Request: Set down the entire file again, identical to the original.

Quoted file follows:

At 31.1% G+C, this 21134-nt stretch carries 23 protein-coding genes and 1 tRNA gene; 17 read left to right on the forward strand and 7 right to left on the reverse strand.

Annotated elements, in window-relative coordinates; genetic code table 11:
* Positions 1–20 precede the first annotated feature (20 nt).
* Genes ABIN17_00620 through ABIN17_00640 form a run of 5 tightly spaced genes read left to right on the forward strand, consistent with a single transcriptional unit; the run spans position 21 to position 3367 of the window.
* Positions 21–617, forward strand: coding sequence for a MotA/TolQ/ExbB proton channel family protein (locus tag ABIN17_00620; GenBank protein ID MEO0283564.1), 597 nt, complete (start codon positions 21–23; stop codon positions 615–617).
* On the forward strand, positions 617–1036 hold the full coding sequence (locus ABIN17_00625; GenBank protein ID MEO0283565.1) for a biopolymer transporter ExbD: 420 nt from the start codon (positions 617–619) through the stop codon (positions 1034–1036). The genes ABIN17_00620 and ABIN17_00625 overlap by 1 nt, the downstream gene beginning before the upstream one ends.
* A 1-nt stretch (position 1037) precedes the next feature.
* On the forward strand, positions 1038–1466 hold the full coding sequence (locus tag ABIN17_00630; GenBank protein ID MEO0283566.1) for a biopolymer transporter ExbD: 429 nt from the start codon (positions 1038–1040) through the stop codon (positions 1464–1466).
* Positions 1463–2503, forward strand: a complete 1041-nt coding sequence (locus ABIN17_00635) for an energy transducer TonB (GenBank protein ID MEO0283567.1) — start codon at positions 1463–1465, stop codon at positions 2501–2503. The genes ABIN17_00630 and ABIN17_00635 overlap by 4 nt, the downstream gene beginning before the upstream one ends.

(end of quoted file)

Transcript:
At 31.1% G+C, this 21134-nt stretch carries 23 protein-coding genes and 1 tRNA gene; 17 read left to right on the forward strand and 7 right to left on the reverse strand.

Annotated elements, in window-relative coordinates; genetic code table 11:
* Positions 1–20 precede the first annotated feature (20 nt).
* Genes ABIN17_00620 through ABIN17_00640 form a run of 5 tightly spaced genes read left to right on the forward strand, consistent with a single transcriptional unit; the run spans position 21 to position 3367 of the window.
* Positions 21–617, forward strand: coding sequence for a MotA/TolQ/ExbB proton channel family protein (locus tag ABIN17_00620; GenBank protein ID MEO0283564.1), 597 nt, complete (start codon positions 21–23; stop codon positions 615–617).
* On the forward strand, positions 617–1036 hold the full coding sequence (locus ABIN17_00625; GenBank protein ID MEO0283565.1) for a biopolymer transporter ExbD: 420 nt from the start codon (positions 617–619) through the stop codon (positions 1034–1036). The genes ABIN17_00620 and ABIN17_00625 overlap by 1 nt, the downstream gene beginning before the upstream one ends.
* A 1-nt stretch (position 1037) precedes the next feature.
* On the forward strand, positions 1038–1466 hold the full coding sequence (locus tag ABIN17_00630; GenBank protein ID MEO0283566.1) for a biopolymer transporter ExbD: 429 nt from the start codon (positions 1038–1040) through the stop codon (positions 1464–1466).
* Positions 1463–2503, forward strand: a complete 1041-nt coding sequence (locus ABIN17_00635) for an energy transducer TonB (GenBank protein ID MEO0283567.1) — start codon at positions 1463–1465, stop codon at positions 2501–2503. The genes ABIN17_00630 and ABIN17_00635 overlap by 4 nt, the downstream gene beginning before the upstream one ends.